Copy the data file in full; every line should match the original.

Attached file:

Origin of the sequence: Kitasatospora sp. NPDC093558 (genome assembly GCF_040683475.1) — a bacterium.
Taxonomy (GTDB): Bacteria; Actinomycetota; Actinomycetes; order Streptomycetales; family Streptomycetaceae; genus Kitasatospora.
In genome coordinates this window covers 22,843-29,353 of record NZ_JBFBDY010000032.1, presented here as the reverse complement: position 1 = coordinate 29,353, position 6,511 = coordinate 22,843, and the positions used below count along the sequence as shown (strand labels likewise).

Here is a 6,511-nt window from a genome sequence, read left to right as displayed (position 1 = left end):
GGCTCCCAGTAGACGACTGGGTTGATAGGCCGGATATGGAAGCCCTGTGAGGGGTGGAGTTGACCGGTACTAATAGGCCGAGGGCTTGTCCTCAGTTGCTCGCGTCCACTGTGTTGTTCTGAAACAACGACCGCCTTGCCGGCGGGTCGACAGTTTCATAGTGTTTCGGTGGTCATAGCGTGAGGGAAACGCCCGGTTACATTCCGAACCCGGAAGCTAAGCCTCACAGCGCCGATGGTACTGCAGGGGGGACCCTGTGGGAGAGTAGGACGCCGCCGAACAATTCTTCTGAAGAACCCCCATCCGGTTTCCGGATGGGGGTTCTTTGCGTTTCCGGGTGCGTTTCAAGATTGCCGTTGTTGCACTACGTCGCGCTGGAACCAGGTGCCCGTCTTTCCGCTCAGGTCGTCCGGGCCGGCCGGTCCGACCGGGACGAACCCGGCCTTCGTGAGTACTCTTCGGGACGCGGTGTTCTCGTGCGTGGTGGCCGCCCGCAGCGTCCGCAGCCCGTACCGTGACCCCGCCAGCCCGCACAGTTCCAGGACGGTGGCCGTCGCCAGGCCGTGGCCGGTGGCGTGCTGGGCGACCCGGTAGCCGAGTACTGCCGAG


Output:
Origin of the sequence: Kitasatospora sp. NPDC093558 (genome assembly GCF_040683475.1) — a bacterium.
Taxonomy (GTDB): Bacteria; Actinomycetota; Actinomycetes; order Streptomycetales; family Streptomycetaceae; genus Kitasatospora.
In genome coordinates this window covers 22,843-29,353 of record NZ_JBFBDY010000032.1, presented here as the reverse complement: position 1 = coordinate 29,353, position 6,511 = coordinate 22,843, and the positions used below count along the sequence as shown (strand labels likewise).

Here is a 6,511-nt window from a genome sequence, read left to right as displayed (position 1 = left end):
GGCTCCCAGTAGACGACTGGGTTGATAGGCCGGATATGGAAGCCCTGTGAGGGGTGGAGTTGACCGGTACTAATAGGCCGAGGGCTTGTCCTCAGTTGCTCGCGTCCACTGTGTTGTTCTGAAACAACGACCGCCTTGCCGGCGGGTCGACAGTTTCATAGTGTTTCGGTGGTCATAGCGTGAGGGAAACGCCCGGTTACATTCCGAACCCGGAAGCTAAGCCTCACAGCGCCGATGGTACTGCAGGGGGGACCCTGTGGGAGAGTAGGACGCCGCCGAACAATTCTTCTGAAGAACCCCCATCCGGTTTCCGGATGGGGGTTCTTTGCGTTTCCGGGTGCGTTTCAAGATTGCCGTTGTTGCACTACGTCGCGCTGGAACCAGGTGCCCGTCTTTCCGCTCAGGTCGTCCGGGCCGGCCGGTCCGACCGGGACGAACCCGGCCTTCGTGAGTACTCTTCGGGACGCGGTGTTCTCGTGCGTGGTGGCCGCCCGCAGCGTCCGCAGCCCGTACCGTGACCCCGCCAGCCCGCACAGTTCCAGGACGGTGGCCGTCGCCAGGCCGTGGCCGGTGGCGTGCTGGGCGACCCGGTAGCCGAGTACTGCCGAG